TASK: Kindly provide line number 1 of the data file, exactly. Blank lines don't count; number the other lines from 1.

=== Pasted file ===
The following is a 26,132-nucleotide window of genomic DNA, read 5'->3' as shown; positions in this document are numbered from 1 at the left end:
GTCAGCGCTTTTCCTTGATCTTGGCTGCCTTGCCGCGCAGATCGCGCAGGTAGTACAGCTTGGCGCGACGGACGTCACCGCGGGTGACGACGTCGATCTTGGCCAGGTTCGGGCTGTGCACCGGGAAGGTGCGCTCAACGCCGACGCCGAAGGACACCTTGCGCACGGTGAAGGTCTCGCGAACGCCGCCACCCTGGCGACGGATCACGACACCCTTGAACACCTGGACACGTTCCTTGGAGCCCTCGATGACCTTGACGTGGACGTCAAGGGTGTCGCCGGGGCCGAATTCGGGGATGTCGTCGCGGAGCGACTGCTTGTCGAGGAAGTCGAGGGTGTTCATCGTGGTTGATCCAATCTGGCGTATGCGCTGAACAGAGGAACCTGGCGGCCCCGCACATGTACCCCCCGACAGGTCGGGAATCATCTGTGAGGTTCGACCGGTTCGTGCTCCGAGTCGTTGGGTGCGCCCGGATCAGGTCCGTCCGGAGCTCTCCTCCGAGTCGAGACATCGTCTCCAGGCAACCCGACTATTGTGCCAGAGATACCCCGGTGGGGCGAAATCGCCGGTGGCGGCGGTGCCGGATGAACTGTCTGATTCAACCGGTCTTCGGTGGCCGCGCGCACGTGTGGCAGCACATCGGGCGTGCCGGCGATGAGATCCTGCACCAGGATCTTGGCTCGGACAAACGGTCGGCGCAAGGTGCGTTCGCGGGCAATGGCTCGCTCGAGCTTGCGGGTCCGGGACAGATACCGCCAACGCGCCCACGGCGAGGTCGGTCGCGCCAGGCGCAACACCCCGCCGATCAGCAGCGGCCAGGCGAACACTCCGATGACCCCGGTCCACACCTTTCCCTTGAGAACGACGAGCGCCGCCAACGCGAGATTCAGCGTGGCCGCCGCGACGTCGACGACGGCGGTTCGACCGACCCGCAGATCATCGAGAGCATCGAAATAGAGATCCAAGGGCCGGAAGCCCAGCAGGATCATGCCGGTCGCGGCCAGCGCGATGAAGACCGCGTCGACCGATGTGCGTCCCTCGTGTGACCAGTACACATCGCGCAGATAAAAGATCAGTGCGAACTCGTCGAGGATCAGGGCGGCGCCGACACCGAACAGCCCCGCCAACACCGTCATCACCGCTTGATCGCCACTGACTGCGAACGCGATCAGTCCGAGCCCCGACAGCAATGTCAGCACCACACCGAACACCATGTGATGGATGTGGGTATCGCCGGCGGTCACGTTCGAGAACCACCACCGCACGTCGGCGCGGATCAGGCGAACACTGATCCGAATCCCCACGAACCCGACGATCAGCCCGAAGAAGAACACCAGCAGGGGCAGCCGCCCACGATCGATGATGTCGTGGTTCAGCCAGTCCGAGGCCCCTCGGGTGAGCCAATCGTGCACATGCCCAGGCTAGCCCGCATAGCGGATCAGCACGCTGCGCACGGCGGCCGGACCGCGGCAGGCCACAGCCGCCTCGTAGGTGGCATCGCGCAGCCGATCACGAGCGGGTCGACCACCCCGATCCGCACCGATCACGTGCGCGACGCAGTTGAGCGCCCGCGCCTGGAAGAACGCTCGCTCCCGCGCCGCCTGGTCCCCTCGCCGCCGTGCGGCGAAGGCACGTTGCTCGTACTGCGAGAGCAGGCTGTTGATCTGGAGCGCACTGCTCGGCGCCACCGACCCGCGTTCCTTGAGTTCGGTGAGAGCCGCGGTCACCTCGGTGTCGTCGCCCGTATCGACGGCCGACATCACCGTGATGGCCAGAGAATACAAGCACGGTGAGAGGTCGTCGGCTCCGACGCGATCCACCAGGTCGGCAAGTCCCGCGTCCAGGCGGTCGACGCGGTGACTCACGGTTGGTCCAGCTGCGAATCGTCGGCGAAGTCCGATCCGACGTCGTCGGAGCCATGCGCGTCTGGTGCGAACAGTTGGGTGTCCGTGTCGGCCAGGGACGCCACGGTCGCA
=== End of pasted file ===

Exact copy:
The following is a 26,132-nucleotide window of genomic DNA, read 5'->3' as shown; positions in this document are numbered from 1 at the left end: